These space based solar panels would be around 5-10 times more efficient than ground-based solar conversion systems. Furthermore, CO2 emissions will be low and will only come from the receiving facility. It’s predicted that SSPS will be able to process around 1 gigawatt of power, which is a similar amount to nuclear power stations.

Although Japan are the leading country with regards to making SSPS happen, in reality the costs will be so astronomical that it is likely contributions from other countries will be required before we see this behemoth space power station start to take shape. This concept may seem a little far-fetched, but JAXA believe they are getting tantalizingly close to turning this vision into a reality.

Read more at http://www.iflscience.com/technology/japan-wants-put-giant-solar-farm-space#sjWyYpropCur1eeA.99

The idea of a solar power plant in space has actually been around since 1968, American aerospace engineer Dr. Peter Glaser pioneered the space solar power concept and proposed the deployment of giant solar panels in space in order to generate microwaves that could be transmitted back to Earth to produce electricity. The concept sparked a lot of interest, even from NASA, but it came to a halt in the ‘80s because of the high costs involved. Japan, however, pursued the idea and is currently the world leader of the Space Solar Power Systems (SSPS) project.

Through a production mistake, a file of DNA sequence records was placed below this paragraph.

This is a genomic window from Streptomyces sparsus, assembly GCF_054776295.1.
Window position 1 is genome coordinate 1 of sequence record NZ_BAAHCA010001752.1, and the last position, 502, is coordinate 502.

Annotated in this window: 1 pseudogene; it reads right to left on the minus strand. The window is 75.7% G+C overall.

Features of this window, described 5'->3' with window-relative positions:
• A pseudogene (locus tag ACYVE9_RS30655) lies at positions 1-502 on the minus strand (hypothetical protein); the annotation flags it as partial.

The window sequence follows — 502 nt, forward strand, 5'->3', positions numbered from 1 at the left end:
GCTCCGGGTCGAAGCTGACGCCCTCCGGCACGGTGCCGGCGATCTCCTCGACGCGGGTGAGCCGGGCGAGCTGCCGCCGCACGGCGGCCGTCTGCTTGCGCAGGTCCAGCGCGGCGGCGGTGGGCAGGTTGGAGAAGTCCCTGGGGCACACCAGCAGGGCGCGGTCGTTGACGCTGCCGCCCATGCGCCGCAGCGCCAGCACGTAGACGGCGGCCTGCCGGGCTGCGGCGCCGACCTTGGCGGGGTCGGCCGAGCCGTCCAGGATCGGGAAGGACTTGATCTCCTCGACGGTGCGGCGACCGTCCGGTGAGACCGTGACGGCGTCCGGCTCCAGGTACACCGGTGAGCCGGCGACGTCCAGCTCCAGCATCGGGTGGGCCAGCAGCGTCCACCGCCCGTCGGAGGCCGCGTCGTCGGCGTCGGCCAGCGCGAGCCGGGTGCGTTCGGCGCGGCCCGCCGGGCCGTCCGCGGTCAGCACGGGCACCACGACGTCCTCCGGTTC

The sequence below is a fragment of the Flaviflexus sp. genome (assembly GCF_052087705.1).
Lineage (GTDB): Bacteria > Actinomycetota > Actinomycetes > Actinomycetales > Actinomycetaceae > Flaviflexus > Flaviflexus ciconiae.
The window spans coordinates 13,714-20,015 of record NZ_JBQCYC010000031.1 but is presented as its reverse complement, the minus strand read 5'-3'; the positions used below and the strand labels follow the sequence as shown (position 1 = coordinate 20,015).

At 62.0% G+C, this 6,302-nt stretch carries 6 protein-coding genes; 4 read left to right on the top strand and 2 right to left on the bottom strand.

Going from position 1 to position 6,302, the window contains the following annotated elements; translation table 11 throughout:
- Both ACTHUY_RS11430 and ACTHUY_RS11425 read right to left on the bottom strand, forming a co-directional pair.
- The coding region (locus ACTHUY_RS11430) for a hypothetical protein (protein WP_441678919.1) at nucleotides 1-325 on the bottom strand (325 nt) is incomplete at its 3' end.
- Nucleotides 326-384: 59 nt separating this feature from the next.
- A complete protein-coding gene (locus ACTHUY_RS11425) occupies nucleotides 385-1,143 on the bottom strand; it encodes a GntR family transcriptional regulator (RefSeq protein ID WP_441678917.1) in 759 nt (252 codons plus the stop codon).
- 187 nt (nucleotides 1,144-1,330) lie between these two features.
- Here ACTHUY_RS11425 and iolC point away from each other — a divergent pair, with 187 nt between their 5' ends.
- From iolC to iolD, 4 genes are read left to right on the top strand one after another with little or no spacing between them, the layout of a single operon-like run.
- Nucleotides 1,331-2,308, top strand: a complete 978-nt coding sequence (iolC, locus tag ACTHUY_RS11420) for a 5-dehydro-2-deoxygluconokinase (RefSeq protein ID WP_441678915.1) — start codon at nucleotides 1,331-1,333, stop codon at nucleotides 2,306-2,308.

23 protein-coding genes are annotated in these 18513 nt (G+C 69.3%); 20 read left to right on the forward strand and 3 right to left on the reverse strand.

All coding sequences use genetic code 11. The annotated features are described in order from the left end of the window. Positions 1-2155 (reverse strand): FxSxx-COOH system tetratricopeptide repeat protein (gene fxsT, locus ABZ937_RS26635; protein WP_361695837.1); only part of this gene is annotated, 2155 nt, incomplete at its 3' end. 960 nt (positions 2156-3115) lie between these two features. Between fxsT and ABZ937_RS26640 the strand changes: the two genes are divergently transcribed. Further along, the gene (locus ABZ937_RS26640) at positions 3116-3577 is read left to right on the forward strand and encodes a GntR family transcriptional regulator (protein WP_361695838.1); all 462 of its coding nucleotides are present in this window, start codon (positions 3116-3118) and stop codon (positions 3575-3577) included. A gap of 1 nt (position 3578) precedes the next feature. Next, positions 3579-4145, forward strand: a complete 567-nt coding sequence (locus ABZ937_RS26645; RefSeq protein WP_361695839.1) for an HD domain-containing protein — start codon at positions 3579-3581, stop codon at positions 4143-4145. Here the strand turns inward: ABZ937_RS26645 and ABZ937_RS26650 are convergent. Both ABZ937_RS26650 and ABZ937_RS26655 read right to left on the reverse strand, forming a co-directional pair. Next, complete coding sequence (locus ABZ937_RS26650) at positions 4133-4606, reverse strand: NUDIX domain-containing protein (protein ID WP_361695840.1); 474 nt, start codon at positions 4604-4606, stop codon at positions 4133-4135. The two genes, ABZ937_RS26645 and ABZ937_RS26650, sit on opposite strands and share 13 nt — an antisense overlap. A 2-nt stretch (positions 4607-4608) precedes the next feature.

The plan is to build a giant satellite, hovering around 22,000 miles (36,000 kilometers) above Earth, it would be several miles long and weigh around 10,000 metric tons. Floating solar panels would be tethered to a station on the ground in order to keep the satellite at a fixed point in geostationary orbit. The proposed model also includes a set of mirrors that reflect the sun’s light onto the panels so that when the satellite is not facing the sun it can still receive sunlight. Collecting sunlight from outside the Earth’s atmosphere, provides a continuous supply, with almost no influence from the weather, the seasons, or time of day. Since the energy source is the sun, it’s an endlessly renewable resource, Also, because the power is generated in space and carbon dioxide is emitted only at the receiving site, emissions within the Earth’s atmosphere can be greatly reduced, which makes this technology very environmentally friendly.

The more complex part is how to transport that solar energy back to Earth. JAXA is currently conducting ground-based experiments to find the most efficient way to transmit energy. There are two possible ways  this could be achieved either converting the solar energy into  laser beams or microwaves, or perhaps even a combination of both, which would then be transmitted to a receiving facility (called a “rectenna” [rectifying antenna]) situated on Earth. Ground-based experiments are currently underway to discern which option would be most efficient.